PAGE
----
enp2s0    Link encap:Ethernet  HWaddr A8:A1:59:5E:FC:A0
          inet addr:192.168.1.69  Bcast:192.168.1.255  Mask:255.255.255.0  # <-- valid IP
          UP BROADCAST RUNNING MULTICAST DYNAMIC  MTU:1500  Metric:1
          RX packets:71 errors:0 dropped:0 overruns:0 frame:0
          TX packets:104 errors:0 dropped:0 overruns:0 carrier:0
          collisions:0 txqueuelen:1000
          RX bytes:12868  TX bytes:19744

lo        Link encap:Local Loopback
          inet addr:127.0.0.1  Bcast:0.0.0.0  Mask:255.0.0.0
          UP LOOPBACK RUNNING  MTU:65536  Metric:1
          RX packets:19 errors:0 dropped:0 overruns:0 frame:0
          TX packets:19 errors:0 dropped:0 overruns:0 carrier:0
          collisions:0 txqueuelen:1000
          RX bytes:3485  TX bytes:3485

One of the listed interfaces, should have a valid IP address. For example 192.168.1.69. If that’s the case, you can proceed to the next step. If not, here’s how you connect:

Wired Network (LAN)

To configure a wired network run the following command, substituting interface with the name of the wired interface you want to use:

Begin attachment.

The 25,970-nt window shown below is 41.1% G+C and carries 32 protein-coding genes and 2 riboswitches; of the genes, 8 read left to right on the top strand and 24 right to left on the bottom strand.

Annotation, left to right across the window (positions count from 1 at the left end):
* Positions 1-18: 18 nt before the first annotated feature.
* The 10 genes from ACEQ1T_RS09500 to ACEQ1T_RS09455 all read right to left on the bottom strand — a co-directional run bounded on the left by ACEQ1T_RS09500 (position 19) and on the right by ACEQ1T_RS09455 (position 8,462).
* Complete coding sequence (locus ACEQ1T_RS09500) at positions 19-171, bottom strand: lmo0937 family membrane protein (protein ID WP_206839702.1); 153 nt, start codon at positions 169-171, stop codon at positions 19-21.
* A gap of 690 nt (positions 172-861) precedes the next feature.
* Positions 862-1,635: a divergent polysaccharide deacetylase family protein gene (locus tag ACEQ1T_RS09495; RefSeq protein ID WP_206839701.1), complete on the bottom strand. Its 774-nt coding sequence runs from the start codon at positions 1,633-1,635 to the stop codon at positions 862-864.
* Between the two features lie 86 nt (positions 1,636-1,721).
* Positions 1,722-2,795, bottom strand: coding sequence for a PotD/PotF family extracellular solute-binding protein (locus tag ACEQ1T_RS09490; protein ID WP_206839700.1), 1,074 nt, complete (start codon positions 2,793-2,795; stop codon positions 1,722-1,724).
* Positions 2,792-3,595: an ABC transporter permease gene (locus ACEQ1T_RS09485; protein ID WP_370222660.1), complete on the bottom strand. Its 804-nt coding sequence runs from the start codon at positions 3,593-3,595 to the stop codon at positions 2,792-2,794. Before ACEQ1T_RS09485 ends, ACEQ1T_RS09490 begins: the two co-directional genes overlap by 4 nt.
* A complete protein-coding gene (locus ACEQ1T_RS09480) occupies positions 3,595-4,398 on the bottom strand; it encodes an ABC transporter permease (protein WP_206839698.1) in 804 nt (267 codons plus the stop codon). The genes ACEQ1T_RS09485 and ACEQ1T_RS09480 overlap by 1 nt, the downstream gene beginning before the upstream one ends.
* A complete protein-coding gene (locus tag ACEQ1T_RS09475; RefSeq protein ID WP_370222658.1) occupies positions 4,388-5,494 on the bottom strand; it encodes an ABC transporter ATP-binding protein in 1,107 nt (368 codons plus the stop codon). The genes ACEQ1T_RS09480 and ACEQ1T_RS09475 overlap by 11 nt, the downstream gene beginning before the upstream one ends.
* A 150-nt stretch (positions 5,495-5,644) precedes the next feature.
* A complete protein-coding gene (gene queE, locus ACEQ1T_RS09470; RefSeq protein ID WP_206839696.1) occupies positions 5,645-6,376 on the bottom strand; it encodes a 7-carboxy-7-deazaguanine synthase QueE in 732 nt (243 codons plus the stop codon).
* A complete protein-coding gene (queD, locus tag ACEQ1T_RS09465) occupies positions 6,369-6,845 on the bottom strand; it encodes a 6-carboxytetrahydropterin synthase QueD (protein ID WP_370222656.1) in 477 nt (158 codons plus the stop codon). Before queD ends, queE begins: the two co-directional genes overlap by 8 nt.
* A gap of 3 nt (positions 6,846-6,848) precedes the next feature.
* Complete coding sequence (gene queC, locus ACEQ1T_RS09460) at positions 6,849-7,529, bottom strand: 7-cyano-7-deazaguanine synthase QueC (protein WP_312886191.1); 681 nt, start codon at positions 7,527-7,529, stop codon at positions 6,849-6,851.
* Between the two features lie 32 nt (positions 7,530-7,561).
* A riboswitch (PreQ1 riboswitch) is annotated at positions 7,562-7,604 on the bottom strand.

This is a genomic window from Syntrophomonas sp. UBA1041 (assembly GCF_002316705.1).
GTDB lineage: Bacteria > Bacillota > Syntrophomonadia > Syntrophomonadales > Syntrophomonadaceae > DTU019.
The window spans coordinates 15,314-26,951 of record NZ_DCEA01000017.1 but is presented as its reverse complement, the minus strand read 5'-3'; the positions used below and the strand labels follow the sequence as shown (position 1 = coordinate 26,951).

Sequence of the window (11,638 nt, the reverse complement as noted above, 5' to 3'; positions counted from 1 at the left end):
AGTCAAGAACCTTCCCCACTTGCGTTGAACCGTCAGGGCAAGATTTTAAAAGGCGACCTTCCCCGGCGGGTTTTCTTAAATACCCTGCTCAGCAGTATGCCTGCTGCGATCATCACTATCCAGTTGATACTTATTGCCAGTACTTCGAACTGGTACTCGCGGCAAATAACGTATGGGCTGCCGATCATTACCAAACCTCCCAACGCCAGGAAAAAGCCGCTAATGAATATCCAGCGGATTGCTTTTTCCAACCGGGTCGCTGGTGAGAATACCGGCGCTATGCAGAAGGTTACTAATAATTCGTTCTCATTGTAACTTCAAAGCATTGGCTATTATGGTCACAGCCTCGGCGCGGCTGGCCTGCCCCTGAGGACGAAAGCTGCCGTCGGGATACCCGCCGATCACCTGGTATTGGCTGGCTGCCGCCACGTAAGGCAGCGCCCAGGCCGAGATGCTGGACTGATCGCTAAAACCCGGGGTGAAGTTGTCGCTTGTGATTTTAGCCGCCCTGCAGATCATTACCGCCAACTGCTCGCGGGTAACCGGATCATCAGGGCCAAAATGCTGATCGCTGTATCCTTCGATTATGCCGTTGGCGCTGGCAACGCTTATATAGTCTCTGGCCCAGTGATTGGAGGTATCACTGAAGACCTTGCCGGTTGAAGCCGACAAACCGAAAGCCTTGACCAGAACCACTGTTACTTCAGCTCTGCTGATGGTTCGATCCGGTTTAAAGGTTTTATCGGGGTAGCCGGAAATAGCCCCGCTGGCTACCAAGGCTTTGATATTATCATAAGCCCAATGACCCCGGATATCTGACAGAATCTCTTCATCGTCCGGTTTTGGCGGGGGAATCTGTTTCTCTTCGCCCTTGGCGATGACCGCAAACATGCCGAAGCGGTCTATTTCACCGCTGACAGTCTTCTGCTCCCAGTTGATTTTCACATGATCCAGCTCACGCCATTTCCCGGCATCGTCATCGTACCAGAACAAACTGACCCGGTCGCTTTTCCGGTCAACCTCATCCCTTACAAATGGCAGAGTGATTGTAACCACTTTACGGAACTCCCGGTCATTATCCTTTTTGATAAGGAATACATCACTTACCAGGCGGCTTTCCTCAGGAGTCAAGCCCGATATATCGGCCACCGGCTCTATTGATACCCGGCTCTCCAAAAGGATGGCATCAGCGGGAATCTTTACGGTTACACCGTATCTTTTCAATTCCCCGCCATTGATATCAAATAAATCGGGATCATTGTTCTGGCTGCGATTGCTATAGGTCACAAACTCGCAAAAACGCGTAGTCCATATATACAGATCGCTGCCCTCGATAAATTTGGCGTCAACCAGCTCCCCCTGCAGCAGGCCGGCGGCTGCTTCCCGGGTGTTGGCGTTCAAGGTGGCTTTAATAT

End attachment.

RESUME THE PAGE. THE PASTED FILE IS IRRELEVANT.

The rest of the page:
$ ifconfig INTERFACE_NAME up

# Example
$ ifconfig enp2s0 up

Now try to get a IP address:

$ dhclient -v INTERFACE_NAME

# Example
$ dhclient -v enp2s0

Wireless Network (WLAN)

To configure wireless networking, create a configuration file for the wpa_supplicant configuration tool:

$ nano wpa_supplicant.conf

with the following content:

network={
  ssid="YOUR_WIFI_NAME"
  key_mgmt=WPA-PSK
  psk="YOUR_WIFI_PASSWORD"
}

once you’re done, this should look roughly like this:

network={
  ssid="MyWirelessNetwork"
  key_mgmt=WPA-PSK
  psk="3295e09f-241b-4a06-a492-f3f3cc95c24d"
}

To start the wireless service, and run it on interface in the background:

$ wpa_supplicant -c wpa_supplicant.conf -i INTERFACE_NAME -B

# Example
$ wpa_supplicant -c wpa_supplicant.conf -i enp2s0 -B

Now try to get a IP address:

$ dhclient -v INTERFACE_NAME

# Example
$ dhclient -v enp2s0

SSH access (OPTIONAL)

If you want to continue with the installation remotely, load the SSH server and set a root password:

$ herd start ssh-daemon
Service ssh-daemon has been started.
$ passwd
New Password:
Retype new password:
passwd: password updated successfully

Now simply connect via SSH from another computer: ssh root@192.168.1.67.

Partition and format the disks

Depending on your PC, you should either install with BIOS or EFI support. EFI support is only available on newer PC’s, yet BIOS support should always work.

Before you get started, make sure you target the right hard disk:

$ lsblk
NAME   MAJ:MIN RM  SIZE RO TYPE MOUNTPOINT
sda      8:0    0 59.6G  0 disk
└─sda1   8:1    0 59.6G  0 part
sdb      8:16   1 14.9G  0 disk
├─sdb1   8:17   1    1G  0 part
└─sdb2   8:18   1  2.8M  0 part

In this case, sda will be out target disk.